CALIFORNIA | LOCAL
April 13, 1987
A 19-year-old woman described as mentally retarded was reported missing Sunday, a day after she failed to return from a grocery store, police said. Missing was Venus Rochelle Thomas of Orange, who was last seen about noon Saturday walking to a neighborhood market near her home at 700 W. La Veta Ave., said Sgt. Michael Pollok. Thomas, who is black, was described as having the mental capacity of a 9-year-old, Pollok said.
January 11, 1993 |
The father of a woman raped and murdered--possibly because she was white--has called for racial calm after the arrests of seven black suspects in Charleston, S.C. "Revenge is no way to solve a problem," Clair McLauchlin said. "We don't want anything else horrible to happen." Missy McLauchlin, 25, was crossing the street to a grocery store when she was picked up by several men.
January 19, 1989 |
Alabama fullback Robert Stewart was arrested Wednesday night and charged with breaking into a car during the school's basketball game with Kentucky and taking a sweat shirt and a jacket. Coach Bill Curry said he is aware of the arrest and is evaluating Stewart's status. "Robert has been a model citizen for us," the coach said. "He has never been in any trouble up to this point. This is a very serious matter, and we want to be sure of all the facts."
August 1, 2003
Re "Putting the Hurt on Coaches," July 29: Once again, I found myself disgusted by a news item. Seems as though people have discovered a way to supplement their incomes: filing frivolous lawsuits against innocent people and others with deep pockets. Whatever happened to personal responsibility? If I trip over my own two left feet at the grocery store, do I have the right to sue the store, claiming that somehow it should have known I was a klutz? If a kid trespasses on my property, patently ignoring my "No Trespassing" or "Dog on Premises" signs and warnings, should I still be held responsible?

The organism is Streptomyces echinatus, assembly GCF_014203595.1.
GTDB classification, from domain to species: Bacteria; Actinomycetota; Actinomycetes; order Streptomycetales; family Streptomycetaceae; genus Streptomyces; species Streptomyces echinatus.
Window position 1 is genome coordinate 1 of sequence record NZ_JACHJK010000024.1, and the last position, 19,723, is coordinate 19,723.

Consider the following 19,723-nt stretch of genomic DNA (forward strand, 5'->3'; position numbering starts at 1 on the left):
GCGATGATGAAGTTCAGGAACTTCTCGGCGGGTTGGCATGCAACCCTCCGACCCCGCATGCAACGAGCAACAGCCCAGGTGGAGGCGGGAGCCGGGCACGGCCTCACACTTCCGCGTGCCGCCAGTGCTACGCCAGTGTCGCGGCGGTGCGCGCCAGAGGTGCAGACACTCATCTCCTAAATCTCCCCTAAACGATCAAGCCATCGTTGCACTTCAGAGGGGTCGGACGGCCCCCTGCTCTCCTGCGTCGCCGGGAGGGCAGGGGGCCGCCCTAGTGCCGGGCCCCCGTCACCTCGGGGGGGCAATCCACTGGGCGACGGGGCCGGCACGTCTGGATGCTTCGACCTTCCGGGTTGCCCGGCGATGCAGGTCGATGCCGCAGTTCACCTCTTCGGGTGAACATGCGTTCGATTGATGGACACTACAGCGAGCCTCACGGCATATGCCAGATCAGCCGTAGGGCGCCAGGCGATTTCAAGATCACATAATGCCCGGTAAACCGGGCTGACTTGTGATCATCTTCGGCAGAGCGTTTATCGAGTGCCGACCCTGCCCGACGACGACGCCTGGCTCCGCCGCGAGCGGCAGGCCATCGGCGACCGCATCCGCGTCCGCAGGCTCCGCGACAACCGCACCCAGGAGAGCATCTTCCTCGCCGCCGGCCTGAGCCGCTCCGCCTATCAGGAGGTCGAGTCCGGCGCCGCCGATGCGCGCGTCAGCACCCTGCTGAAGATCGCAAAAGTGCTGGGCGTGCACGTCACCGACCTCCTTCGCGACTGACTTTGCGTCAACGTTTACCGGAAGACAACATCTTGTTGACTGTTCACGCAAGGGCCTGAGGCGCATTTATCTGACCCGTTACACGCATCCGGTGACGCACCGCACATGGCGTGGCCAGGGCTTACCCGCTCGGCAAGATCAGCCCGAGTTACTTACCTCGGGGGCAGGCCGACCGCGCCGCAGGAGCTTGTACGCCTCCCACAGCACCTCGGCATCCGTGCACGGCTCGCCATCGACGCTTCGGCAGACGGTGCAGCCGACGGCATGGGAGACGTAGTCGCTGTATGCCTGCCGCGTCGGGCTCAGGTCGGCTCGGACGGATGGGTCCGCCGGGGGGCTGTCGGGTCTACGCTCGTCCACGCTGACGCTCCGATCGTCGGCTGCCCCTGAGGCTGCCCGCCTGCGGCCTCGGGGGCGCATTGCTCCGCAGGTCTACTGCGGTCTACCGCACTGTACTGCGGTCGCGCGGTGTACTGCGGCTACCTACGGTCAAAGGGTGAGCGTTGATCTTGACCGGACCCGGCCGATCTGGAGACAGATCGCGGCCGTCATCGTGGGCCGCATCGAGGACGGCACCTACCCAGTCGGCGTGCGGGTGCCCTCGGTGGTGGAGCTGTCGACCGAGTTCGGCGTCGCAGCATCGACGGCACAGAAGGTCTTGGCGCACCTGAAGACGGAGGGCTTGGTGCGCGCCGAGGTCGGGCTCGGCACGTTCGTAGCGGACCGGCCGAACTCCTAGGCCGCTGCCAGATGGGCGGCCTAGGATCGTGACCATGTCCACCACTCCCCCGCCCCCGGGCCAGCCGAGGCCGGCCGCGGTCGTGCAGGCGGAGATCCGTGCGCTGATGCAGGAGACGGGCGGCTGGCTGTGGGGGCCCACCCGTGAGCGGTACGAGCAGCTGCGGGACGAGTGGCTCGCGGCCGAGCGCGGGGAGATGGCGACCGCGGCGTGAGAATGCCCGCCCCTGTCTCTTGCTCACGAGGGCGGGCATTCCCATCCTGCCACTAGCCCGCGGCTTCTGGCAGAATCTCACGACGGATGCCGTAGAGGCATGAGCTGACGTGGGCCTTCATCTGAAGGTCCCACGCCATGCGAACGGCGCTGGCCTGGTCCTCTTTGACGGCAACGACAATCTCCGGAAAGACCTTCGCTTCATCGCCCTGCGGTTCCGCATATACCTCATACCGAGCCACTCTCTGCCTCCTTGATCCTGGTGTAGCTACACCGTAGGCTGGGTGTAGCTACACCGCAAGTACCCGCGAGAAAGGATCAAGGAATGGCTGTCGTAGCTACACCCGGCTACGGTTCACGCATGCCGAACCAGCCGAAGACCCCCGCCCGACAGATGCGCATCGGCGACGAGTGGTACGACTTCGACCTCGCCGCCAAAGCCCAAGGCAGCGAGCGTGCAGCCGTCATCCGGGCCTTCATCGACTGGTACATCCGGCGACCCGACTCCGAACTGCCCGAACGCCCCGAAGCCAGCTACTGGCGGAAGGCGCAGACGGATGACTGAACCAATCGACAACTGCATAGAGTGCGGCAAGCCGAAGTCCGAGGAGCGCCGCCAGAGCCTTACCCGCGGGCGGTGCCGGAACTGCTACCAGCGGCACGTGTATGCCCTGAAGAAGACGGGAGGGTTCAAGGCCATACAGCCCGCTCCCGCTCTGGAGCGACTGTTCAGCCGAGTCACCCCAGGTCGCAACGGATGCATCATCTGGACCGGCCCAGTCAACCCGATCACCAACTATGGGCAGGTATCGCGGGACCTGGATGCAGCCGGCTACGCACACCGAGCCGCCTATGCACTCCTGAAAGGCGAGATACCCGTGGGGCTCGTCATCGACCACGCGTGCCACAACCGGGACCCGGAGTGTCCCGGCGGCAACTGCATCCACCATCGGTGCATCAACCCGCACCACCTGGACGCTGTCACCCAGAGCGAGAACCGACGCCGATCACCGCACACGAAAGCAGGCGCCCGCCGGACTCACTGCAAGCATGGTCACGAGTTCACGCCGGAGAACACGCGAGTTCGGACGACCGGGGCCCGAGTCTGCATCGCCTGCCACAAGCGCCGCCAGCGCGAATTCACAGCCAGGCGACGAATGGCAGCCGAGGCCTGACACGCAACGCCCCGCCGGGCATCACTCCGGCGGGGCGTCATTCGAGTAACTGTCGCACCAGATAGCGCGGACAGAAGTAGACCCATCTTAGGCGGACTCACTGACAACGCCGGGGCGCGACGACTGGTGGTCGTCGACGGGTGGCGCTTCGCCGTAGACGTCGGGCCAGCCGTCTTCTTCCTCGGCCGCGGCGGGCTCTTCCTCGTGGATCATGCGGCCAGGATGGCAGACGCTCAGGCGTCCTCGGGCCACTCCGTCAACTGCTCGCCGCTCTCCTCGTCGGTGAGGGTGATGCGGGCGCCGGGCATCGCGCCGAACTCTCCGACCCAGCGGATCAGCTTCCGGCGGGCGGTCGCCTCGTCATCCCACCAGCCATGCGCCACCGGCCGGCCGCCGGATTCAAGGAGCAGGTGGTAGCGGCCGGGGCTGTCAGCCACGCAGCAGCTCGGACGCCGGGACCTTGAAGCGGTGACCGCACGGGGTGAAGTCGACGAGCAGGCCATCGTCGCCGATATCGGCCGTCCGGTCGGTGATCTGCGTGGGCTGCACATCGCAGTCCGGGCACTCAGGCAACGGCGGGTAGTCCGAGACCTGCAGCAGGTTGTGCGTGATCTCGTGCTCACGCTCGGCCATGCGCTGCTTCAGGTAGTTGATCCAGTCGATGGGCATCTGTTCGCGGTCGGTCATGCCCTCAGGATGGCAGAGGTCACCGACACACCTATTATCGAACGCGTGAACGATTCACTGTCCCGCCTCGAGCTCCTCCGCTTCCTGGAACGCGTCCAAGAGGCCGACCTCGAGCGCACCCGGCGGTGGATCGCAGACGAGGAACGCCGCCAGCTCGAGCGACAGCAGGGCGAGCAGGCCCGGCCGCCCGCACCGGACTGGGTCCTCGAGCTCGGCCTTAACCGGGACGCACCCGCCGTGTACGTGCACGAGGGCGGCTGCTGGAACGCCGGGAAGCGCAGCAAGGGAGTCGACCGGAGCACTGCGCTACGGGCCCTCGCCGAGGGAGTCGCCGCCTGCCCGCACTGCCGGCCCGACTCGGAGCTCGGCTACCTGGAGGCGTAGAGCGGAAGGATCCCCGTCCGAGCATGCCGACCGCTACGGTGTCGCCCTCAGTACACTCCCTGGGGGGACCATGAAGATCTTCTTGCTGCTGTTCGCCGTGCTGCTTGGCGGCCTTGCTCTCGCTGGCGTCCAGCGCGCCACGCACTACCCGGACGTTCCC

CALIFORNIA | LOCAL
May 30, 2001
Two bicyclists were shot in a robbery attempt Monday night, leaving one dead and the other in critical condition, authorities said. Juan Manuel Ruiz Aquino, 23, and his brother, Aurelio Jimenez, 27, both of Santa Ana, were riding home about 10 p.m. after shopping at a grocery store when they were approached by a man at 4th and Townsend streets, police said. Witnesses said the man, who police believe may be a gang member, tried to rob the brothers.
CALIFORNIA | LOCAL
July 2, 2000
Your coverage of Mayor Dave Garofalo of Huntington Beach does a great injustice to a man who commits so much of his energy and life to bettering his community. Garofalo gets a pittance of pay and spends almost all his waking hours in public service only to be nit-picked, slandered and victimized by exaggerated claims and accusations. Although The Times is making it front-page news (June 25), there is nothing new about the charges against Garofalo. He is being attacked for selling ads in his newspaper and visitors guide.
January 1, 1986 |
A 74-year-old woman whose grocery store has been broken into 13 times shot and killed a would-be robber who wounded her husband, sheriff's deputies said. "I let him have it in the belly," Lillian Speer said. "That's where I thought I shot. I was told later he was shot in the heart." The dead man was identified as Benjamin V. San Jose, 47, an ex-convict with a record for robberies and narcotics offenses going back 20 years, said Sonoma County Sheriff's Sgt. Robert Nelson.
February 8, 2010 |
To his friends, Randall Lee Rahal was just a food salesman, someone who routinely left his home on Shadyside Road in Ramsey, N.J., to crisscross the country hawking California tomatoes. The 61-year-old sold them pureed. He sold them crushed. He sold them roasted and mashed into paste. His clients were food manufacturers, supermarket chains and other commercial buyers who turned his products into soup, ketchup and salsa. But in the eyes of the Justice Department, Rahal was Tomato Enemy No. 1 -- a produce scofflaw who allegedly peeled off $100 bills and carried cash-stuffed envelopes to bribe buyers from leading food companies in a decade-long racketeering scheme that may have led to higher prices for consumers at the grocery store.